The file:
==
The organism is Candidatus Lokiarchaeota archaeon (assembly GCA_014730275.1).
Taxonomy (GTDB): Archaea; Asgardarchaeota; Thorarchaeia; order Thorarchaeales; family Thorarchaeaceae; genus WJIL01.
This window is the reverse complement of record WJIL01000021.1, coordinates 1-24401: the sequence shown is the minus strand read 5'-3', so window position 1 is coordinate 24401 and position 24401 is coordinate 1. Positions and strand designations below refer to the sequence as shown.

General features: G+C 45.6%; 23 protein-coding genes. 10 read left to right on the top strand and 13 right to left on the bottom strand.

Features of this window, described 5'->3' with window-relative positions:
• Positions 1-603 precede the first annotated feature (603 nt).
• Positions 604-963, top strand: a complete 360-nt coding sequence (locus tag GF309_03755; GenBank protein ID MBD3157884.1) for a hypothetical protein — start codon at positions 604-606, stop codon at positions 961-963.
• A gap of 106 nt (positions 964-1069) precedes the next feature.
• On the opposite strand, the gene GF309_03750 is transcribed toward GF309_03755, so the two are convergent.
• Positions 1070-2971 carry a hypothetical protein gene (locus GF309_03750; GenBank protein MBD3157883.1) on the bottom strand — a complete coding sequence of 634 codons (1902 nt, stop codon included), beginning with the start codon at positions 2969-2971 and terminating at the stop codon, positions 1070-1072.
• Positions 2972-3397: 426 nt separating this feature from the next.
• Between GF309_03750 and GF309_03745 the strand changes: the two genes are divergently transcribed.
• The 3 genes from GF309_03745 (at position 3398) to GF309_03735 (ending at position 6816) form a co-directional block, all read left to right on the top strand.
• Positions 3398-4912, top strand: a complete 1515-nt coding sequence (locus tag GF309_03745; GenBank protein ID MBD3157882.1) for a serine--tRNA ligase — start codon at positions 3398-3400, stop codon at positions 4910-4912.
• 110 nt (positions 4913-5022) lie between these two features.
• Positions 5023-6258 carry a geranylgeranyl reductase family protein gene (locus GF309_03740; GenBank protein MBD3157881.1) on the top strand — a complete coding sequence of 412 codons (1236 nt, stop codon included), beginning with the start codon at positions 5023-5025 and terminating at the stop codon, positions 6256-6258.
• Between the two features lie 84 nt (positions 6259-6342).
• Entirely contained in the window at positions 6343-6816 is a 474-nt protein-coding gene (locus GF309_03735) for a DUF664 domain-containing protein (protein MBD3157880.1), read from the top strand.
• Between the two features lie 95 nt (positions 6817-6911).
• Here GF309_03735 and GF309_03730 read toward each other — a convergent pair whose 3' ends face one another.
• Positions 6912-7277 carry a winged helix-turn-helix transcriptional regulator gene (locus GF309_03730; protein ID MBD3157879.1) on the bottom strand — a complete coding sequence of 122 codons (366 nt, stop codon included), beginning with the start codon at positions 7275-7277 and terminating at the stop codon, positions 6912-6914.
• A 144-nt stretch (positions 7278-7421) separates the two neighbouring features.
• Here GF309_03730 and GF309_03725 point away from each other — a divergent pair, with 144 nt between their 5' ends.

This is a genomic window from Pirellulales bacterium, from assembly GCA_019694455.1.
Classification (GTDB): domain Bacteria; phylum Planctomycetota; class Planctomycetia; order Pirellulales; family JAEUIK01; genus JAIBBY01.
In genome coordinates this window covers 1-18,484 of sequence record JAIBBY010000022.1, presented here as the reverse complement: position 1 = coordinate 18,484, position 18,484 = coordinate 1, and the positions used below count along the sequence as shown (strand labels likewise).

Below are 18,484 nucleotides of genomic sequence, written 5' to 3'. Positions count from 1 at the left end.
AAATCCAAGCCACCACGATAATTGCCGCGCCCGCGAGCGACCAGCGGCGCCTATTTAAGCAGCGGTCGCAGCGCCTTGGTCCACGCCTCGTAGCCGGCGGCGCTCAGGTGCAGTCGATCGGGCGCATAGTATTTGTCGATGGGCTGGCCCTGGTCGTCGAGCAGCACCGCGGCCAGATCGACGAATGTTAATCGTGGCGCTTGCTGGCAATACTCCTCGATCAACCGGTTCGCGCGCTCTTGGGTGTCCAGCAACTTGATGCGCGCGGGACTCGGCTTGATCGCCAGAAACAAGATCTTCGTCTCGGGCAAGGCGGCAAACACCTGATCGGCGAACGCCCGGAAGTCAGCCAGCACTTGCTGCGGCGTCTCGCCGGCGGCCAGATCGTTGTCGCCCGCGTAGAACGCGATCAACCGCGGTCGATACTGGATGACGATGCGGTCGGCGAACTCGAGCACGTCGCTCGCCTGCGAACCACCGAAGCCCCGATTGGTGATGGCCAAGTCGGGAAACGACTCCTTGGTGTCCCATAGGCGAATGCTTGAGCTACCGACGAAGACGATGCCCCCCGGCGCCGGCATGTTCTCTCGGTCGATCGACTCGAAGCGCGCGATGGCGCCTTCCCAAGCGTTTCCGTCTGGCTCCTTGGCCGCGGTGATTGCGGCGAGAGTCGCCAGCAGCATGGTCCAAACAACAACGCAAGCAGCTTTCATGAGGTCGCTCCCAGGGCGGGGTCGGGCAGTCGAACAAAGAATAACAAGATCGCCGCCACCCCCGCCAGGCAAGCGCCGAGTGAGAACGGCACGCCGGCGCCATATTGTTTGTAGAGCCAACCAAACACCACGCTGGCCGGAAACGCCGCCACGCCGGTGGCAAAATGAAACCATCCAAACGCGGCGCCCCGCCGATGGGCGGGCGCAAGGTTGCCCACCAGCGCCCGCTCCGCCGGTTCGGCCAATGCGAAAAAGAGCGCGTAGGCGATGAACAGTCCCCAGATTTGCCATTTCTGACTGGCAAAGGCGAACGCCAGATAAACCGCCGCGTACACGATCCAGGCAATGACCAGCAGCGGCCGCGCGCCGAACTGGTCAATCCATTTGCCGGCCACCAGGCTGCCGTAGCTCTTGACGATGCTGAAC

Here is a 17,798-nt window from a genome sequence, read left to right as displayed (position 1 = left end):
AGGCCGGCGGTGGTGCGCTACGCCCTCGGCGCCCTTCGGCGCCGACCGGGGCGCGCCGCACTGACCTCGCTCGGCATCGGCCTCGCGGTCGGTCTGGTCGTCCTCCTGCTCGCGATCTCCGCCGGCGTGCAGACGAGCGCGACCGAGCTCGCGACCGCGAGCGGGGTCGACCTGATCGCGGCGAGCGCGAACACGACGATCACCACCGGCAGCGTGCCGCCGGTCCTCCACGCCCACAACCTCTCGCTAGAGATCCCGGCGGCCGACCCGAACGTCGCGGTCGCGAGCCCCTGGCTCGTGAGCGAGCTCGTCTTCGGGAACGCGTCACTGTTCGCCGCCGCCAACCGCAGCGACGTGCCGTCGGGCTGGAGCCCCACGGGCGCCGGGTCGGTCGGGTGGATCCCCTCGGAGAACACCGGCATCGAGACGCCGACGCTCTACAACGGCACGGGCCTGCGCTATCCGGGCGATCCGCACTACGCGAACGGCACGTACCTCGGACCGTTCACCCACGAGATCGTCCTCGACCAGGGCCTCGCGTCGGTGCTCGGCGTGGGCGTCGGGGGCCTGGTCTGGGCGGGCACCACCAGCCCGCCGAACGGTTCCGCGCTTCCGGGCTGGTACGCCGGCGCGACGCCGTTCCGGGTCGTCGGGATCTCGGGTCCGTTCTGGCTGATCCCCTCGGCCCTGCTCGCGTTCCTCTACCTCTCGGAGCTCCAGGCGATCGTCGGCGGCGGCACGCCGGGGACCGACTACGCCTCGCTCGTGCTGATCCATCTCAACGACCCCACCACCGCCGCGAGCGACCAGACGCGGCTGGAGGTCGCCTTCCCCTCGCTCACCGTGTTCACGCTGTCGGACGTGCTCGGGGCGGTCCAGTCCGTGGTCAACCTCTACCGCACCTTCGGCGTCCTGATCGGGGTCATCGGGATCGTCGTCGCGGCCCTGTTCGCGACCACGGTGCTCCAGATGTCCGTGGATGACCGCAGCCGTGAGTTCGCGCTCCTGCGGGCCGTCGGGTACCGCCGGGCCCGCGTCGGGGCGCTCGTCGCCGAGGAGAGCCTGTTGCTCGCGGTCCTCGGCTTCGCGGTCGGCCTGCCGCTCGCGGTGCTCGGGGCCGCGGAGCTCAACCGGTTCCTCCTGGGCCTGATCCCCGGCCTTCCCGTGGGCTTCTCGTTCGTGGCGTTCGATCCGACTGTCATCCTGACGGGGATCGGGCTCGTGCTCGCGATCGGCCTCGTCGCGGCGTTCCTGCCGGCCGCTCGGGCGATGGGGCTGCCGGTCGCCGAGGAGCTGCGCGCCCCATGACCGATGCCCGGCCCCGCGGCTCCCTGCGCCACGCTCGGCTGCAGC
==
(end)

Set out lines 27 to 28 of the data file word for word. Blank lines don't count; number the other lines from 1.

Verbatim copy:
Below are 18,484 nucleotides of genomic sequence, written 5' to 3'. Positions count from 1 at the left end.
AAATCCAAGCCACCACGATAATTGCCGCGCCCGCGAGCGACCAGCGGCGCCTATTTAAGCAGCGGTCGCAGCGCCTTGGTCCACGCCTCGTAGCCGGCGGCGCTCAGGTGCAGTCGATCGGGCGCATAGTATTTGTCGATGGGCTGGCCCTGGTCGTCGAGCAGCACCGCGGCCAGATCGACGAATGTTAATCGTGGCGCTTGCTGGCAATACTCCTCGATCAACCGGTTCGCGCGCTCTTGGGTGTCCAGCAACTTGATGCGCGCGGGACTCGGCTTGATCGCCAGAAACAAGATCTTCGTCTCGGGCAAGGCGGCAAACACCTGATCGGCGAACGCCCGGAAGTCAGCCAGCACTTGCTGCGGCGTCTCGCCGGCGGCCAGATCGTTGTCGCCCGCGTAGAACGCGATCAACCGCGGTCGATACTGGATGACGATGCGGTCGGCGAACTCGAGCACGTCGCTCGCCTGCGAACCACCGAAGCCCCGATTGGTGATGGCCAAGTCGGGAAACGACTCCTTGGTGTCCCATAGGCGAATGCTTGAGCTACCGACGAAGACGATGCCCCCCGGCGCCGGCATGTTCTCTCGGTCGATCGACTCGAAGCGCGCGATGGCGCCTTCCCAAGCGTTTCCGTCTGGCTCCTTGGCCGCGGTGATTGCGGCGAGAGTCGCCAGCAGCATGGTCCAAACAACAACGCAAGCAGCTTTCATGAGGTCGCTCCCAGGGCGGGGTCGGGCAGTCGAACAAAGAATAACAAGATCGCCGCCACCCCCGCCAGGCAAGCGCCGAGTGAGAACGGCACGCCGGCGCCATATTGTTTGTAGAGCCAACCAAACACCACGCTGGCCGGAAACGCCGCCACGCCGGTGGCAAAATGAAACCATCCAAACGCGGCGCCCCGCCGATGGGCGGGCGCAAGGTTGCCCACCAGCGCCCGCTCCGCCGGTTCGGCCAATGCGAAAAAGAGCGCGTAGGCGATGAACAGTCCCCAGATTTGCCATTTCTGACTGGCAAAGGCGAACGCCAGATAAACCGCCGCGTACACGATCCAGGCAATGACCAGCAGCGGCCGCGCGCCGAACTGGTCAATCCATTTGCCGGCCACCAGGCTGCCGTAGCTCTTGACGATGCTGAAC